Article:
Social Security: How To Tell If You Qualify For Disability Benefits

19 December 2014
 Categories: Law, Articles


Sometimes, people may put off applying for social security benefits because they are not sure if their injury or disability is really that detrimental to their health, or they may decide just to tough things out, because it's not that bad. However, it's a good idea to file a claim right when you notice that your disability is affecting your comfort and ability to provide for your own needs. The following information can help you know if you have a strong case for claiming benefits you may need to support yourself. 

Why is it dangerous to wait and how do I know if I qualify?

Pushing yourself to the point of mental or physical exhaustion, or trying to stay on top of a job that you can no longer do very well, can actually hurt your case when you finally decide to file for social security benefits. The government carefully assesses each case because they do not want to hand over benefits to those who do not really need them. In order to make their assessment they check:

  1. Your physical abilities. Can you walk, run, sit, stand, bend, talk, see and hear? How much weight can you lift? How long can you stay in one position without pain? Can you remain on your feet all day? Usually, a doctor will be the person you will depend on to state that your physical abilities have decreased. 
  2. Your work history. Prior to your disability, did you have solid history of employment? This is important because if you regularly took time off work, had difficulty holding a job, or frequently did not meet employer's expectations, the Social Security Administration may not take your current situation seriously.
  3. Your current work status. Were you unable to keep a job because of your injuries? For example, if you were a successful finishing carpenter and are now paralyzed from the waist down, you probably could not keep your position. At the same time, the government will also look at your ability to work overall. You may not be able to continue as a carpenter, but you could work as a receptionist. However, if you can't make a living wage, you still may receive a small stipend.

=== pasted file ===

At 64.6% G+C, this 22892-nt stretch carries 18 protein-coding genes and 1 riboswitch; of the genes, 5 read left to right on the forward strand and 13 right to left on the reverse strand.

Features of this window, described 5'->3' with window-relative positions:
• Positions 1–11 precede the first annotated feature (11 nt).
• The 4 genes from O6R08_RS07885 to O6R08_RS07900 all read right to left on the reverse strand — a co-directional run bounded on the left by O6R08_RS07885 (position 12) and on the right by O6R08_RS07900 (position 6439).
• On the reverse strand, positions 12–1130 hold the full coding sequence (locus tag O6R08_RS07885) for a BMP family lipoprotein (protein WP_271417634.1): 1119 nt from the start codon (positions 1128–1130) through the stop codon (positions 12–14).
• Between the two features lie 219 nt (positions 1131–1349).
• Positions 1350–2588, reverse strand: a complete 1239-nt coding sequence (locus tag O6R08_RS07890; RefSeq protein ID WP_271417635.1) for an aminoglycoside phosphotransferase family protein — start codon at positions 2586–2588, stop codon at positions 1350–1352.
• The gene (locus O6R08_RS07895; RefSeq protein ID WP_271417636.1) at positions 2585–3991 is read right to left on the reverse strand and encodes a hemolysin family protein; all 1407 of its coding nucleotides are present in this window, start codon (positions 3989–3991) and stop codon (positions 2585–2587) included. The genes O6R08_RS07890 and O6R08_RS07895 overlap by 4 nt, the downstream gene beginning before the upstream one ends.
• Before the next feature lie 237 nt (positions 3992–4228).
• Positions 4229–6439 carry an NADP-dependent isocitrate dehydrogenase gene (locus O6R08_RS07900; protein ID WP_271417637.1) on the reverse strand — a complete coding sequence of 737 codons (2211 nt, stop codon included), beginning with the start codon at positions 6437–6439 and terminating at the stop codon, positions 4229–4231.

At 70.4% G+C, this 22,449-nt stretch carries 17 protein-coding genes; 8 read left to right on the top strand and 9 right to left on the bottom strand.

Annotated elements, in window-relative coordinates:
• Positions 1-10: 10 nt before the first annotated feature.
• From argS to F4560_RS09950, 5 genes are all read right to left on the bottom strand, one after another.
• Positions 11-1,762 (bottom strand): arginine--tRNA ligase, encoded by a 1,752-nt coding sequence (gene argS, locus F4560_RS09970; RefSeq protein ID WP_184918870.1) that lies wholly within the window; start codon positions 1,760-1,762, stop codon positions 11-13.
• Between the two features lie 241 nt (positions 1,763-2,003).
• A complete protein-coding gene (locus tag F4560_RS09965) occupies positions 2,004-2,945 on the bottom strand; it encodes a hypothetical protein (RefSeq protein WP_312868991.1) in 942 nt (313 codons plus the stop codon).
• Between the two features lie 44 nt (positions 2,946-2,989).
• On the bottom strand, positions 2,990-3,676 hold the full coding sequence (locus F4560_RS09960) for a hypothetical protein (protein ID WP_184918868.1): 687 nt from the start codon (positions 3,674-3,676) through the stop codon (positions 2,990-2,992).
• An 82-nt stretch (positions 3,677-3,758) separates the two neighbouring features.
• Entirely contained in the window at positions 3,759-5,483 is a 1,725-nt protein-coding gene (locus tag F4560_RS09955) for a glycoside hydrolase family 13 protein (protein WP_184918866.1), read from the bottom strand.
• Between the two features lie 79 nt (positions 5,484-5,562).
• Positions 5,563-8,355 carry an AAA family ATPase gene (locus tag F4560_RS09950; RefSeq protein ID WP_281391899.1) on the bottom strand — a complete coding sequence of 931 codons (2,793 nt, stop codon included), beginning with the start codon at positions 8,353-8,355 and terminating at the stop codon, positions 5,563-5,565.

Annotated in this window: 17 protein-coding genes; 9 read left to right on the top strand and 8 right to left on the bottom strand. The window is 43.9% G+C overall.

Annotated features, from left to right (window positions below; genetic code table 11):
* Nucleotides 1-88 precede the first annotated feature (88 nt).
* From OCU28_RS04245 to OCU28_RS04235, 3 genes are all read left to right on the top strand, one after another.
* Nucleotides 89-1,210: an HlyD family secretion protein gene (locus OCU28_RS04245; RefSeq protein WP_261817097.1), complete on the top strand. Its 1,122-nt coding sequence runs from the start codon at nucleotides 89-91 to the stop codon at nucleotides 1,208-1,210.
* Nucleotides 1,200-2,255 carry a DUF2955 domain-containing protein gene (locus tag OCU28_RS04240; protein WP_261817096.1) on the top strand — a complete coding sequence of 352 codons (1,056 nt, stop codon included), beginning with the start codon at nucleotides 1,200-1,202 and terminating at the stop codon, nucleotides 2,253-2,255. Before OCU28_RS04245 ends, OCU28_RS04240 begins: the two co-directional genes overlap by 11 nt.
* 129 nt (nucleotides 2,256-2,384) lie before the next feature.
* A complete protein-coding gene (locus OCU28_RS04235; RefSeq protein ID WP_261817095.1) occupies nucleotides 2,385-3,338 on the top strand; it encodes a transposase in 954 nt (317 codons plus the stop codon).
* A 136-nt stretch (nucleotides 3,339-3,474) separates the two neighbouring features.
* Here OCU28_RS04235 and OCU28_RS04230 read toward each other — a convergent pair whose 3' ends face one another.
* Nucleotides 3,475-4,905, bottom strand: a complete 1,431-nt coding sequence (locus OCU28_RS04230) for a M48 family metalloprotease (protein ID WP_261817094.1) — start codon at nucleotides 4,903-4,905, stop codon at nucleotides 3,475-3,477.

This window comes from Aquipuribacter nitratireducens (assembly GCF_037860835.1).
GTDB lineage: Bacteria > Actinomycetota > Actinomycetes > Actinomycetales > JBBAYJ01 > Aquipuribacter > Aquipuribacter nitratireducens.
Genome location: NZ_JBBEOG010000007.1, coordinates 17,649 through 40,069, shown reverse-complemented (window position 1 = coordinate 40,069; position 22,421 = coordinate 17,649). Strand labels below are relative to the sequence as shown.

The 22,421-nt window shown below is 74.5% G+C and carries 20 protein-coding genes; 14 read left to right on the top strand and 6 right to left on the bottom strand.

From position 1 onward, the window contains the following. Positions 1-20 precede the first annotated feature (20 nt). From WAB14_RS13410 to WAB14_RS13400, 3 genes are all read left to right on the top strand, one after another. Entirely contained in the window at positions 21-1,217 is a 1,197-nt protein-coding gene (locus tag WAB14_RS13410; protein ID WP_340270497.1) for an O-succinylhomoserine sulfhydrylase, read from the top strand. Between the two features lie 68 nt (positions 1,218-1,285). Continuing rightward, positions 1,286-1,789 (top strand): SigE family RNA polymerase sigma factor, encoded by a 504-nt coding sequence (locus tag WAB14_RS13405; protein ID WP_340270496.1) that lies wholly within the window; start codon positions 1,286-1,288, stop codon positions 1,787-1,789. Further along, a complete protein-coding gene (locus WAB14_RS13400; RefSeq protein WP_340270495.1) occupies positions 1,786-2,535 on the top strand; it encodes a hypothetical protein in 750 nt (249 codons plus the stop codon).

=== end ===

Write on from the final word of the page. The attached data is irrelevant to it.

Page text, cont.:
For these reasons, try to file a claim expeditiously. If you're  good worker, your own current work may work against you. The claims board will see that you have been providing for yourself while injured and may dismiss your claim, even though you suffer on a daily basis. 

What about mental health disabilities?

Disabilities like anxiety, depression, post-traumatic stress disorder, and other debilitating mental conditions can be harder to quantify. However, if you find that you are unable to focus at work, or must take extensive time off because of needed treatment, it's time to submit a claim to help supplement your income. In order to make a stronger case for these types of problems, be sure that you:

  1. Hire a lawyer. A disability attorney will be able to help you argue your case. When you don't have a visible disability, it can be difficult to convince others of your true level of suffering. Lawyers can help you to present tangible evidence of your struggles in order for your case to be viable.
  2. Document treatment and diagnoses. This mean that you should actually seek the help of a medical or psychological professional before filing your claim. They will be able to write statements that clarify the limitations of your condition, and help the board to see the specific problems you may have in the work force. Documenting your time will also prove that you are seeking, need to pay for, and need extra time to complete treatments. 

Making the choice to apply for benefits can help you to get the support you need. Using the above guidelines, you can know if you actually qualify for benefits and what you need to do in order to get them.  For more information, contact a local social security attorney